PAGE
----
The new 3D televisions do not work like the 3D movies of the 1980s. Yes both require you to wear glasses (more on that later) but you are not going to feel like objects are constantly jumping out at you - instead it feels more like an extra dimension has been added to the screen.
When I told Larry Harrison, the manager of the Sony Style store in the Houston Galleria, that watching the TV was like looking through a window - he said that was a good way to put it.
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The demo I was watching was playing from a Sony PlayStation 3. Not surprising that the video game part of the demonstration was one of the best looking parts in my opinion. PS3 users will reportedly receive a firmware update this summer to start the 3D game play (3D TV required). And much like standard HDTV, sports really jumped out too. That extra dimension was definitely present in the soccer game footage. I had to laugh when 3D demo footage of Wheel of Fortune appeared on screen. Finally Vanna White could be separated from the wall of letters thanks to 3D technology (there could be riots at nursing homes).
When I walked up to set, which was a BRAVIA XBR-52LX900 for those keeping score, you can tell it's a 3D signal immediately because the screen does look slightly distorted. I put on the glasses and asked if it mattered if I was standing or sitting in front of the set. Harrison said either way works with this set. I sat down and looked up at the TV for the demonstration. He said that the TV will seamlessly switch between 3D and non-3D.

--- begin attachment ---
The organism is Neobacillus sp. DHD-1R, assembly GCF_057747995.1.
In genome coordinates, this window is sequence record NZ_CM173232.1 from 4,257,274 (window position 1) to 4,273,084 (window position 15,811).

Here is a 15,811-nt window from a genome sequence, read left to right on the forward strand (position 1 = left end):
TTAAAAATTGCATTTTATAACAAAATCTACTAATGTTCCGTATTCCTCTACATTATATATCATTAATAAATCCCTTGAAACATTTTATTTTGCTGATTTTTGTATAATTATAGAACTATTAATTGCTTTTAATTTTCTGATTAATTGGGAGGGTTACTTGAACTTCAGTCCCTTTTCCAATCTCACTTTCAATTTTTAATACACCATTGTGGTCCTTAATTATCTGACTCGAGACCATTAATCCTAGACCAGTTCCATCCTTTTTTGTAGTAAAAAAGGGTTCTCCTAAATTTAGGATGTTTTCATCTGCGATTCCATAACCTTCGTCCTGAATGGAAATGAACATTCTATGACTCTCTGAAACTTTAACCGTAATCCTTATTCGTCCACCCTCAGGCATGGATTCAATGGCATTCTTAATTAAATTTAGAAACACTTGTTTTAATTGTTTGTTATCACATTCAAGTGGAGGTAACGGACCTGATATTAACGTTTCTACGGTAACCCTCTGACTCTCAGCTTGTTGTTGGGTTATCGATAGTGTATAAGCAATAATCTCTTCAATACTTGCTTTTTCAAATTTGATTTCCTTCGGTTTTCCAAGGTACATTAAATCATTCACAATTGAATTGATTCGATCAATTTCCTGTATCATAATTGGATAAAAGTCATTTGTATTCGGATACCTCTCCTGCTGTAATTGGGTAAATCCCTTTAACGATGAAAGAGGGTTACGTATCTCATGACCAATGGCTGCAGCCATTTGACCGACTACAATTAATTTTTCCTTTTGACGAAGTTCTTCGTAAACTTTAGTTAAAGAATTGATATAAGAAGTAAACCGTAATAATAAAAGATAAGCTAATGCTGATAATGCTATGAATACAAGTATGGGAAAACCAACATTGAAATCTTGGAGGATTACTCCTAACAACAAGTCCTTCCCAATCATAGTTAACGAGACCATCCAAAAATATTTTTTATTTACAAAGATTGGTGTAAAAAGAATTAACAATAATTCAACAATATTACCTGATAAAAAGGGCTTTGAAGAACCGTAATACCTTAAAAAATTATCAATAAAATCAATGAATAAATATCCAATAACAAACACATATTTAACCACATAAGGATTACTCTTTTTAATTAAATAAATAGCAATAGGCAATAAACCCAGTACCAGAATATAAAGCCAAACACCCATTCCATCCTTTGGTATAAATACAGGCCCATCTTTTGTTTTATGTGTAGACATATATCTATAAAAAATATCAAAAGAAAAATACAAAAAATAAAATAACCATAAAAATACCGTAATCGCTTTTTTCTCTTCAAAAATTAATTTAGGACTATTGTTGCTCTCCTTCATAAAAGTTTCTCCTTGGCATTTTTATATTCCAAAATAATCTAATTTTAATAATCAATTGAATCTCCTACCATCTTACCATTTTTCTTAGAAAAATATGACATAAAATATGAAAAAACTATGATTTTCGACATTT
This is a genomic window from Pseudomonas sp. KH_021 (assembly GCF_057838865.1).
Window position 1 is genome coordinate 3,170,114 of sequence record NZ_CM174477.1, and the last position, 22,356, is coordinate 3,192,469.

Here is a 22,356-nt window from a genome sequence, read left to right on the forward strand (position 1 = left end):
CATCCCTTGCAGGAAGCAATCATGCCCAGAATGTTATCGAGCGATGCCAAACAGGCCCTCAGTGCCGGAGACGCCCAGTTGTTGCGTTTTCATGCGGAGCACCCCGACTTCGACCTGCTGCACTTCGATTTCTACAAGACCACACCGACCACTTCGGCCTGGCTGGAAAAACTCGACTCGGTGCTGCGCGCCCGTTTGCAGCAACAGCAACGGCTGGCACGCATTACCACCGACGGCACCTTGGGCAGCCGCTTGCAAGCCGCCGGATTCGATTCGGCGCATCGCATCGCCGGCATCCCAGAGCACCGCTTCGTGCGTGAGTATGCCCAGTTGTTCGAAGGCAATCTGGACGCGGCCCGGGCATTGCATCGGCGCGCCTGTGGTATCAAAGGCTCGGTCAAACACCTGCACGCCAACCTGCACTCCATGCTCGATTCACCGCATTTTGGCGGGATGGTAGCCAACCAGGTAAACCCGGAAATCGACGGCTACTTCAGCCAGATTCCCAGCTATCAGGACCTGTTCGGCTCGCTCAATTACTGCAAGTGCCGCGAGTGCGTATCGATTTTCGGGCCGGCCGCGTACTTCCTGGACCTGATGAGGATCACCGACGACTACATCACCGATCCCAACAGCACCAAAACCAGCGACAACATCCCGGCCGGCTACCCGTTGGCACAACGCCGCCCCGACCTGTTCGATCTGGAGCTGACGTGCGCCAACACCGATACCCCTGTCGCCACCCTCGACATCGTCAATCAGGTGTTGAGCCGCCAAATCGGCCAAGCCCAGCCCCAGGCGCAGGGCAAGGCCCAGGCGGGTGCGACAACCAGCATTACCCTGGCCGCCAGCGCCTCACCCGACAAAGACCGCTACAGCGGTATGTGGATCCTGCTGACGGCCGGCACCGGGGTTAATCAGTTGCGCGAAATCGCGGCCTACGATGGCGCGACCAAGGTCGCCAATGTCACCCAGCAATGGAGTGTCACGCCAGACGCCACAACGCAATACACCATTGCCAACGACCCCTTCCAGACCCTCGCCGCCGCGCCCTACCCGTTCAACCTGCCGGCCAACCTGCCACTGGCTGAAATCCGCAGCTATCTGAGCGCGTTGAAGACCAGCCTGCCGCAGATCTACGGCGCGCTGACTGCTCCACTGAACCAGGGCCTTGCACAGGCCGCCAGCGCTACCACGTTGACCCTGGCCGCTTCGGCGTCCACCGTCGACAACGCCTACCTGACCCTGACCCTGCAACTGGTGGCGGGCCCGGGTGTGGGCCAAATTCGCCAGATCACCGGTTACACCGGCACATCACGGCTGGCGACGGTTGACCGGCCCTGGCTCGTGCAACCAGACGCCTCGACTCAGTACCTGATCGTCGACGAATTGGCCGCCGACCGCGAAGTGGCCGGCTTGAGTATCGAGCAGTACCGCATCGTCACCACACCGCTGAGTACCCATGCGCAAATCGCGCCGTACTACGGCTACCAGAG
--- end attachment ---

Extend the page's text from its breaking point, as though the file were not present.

The 3D glasses do not look like the standard cardboard set with a red and blue lens that we are used to. The modern version is sleeker and black. Harrison says the sets will most likely come with a pair of glasses. Additional glasses will probably cost around $50. They will have a lithium ion battery inside that lasts for 120 hours of viewing and then will need to be charged. I am one of the few people in the world that has not seen Avatar (I like to think of myself as a counter culture hero), but I imagine these are the same type of shades.
If you are still reading this far, then you will probably want to know that the Sony BRAVIA XBR-52LX900 is 52 inches, 1080p, has Motion Flow technology with a 240 hertz refresh rate. According to the press release I received, the TV has Sony's Edge LED backlight which is designed to deliver "deep blacks and brilliant whites." I totally did not notice! Guess the 3D had my total attention.
If 3D isn't enough for you, the set also comes with Wi-Fi so you can watch shows over the Internet and add new functions with online widgets.
The 52 inch Sony BRAVIA XBR-52LX900 will reportedly come out in late June/early July of 2010 and could cost anywhere from $3,500 to $4,000. There will be two other models that are 3D capable. The HX900 and HX800-series will be able to become 3D capable using Sony 3D active shutter glasses and 3D transmitter (each sold separately).
You don't have to take my word for it. Each Sony Style store across the US supposedly has a model you can go view for yourself. Just don't get too excited when Vanna shows up on screen in total 3D glory.
(Thanks to Petri Darby)